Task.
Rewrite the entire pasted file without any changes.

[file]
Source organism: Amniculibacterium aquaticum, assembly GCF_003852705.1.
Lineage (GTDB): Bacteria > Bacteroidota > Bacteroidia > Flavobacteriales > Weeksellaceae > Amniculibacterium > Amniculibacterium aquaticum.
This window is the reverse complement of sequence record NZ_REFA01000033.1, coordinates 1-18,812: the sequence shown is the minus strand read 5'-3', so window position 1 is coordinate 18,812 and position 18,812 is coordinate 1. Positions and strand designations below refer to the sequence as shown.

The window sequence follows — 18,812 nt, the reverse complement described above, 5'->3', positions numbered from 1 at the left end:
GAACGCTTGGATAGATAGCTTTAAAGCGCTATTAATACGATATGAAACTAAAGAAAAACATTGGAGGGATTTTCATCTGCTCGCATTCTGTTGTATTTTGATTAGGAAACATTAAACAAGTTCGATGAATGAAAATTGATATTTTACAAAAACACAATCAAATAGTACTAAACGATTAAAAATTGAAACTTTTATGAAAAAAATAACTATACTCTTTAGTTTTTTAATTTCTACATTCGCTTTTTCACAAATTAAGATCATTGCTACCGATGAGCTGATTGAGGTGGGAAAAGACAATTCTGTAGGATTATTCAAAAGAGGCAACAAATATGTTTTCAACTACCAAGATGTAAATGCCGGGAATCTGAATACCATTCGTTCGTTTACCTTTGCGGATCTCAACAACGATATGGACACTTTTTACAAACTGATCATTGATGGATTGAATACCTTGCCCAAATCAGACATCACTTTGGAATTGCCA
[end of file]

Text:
Source organism: Amniculibacterium aquaticum, assembly GCF_003852705.1.
Lineage (GTDB): Bacteria > Bacteroidota > Bacteroidia > Flavobacteriales > Weeksellaceae > Amniculibacterium > Amniculibacterium aquaticum.
This window is the reverse complement of sequence record NZ_REFA01000033.1, coordinates 1-18,812: the sequence shown is the minus strand read 5'-3', so window position 1 is coordinate 18,812 and position 18,812 is coordinate 1. Positions and strand designations below refer to the sequence as shown.

The window sequence follows — 18,812 nt, the reverse complement described above, 5'->3', positions numbered from 1 at the left end:
GAACGCTTGGATAGATAGCTTTAAAGCGCTATTAATACGATATGAAACTAAAGAAAAACATTGGAGGGATTTTCATCTGCTCGCATTCTGTTGTATTTTGATTAGGAAACATTAAACAAGTTCGATGAATGAAAATTGATATTTTACAAAAACACAATCAAATAGTACTAAACGATTAAAAATTGAAACTTTTATGAAAAAAATAACTATACTCTTTAGTTTTTTAATTTCTACATTCGCTTTTTCACAAATTAAGATCATTGCTACCGATGAGCTGATTGAGGTGGGAAAAGACAATTCTGTAGGATTATTCAAAAGAGGCAACAAATATGTTTTCAACTACCAAGATGTAAATGCCGGGAATCTGAATACCATTCGTTCGTTTACCTTTGCGGATCTCAACAACGATATGGACACTTTTTACAAACTGATCATTGATGGATTGAATACCTTGCCCAAATCAGACATCACTTTGGAATTGCCA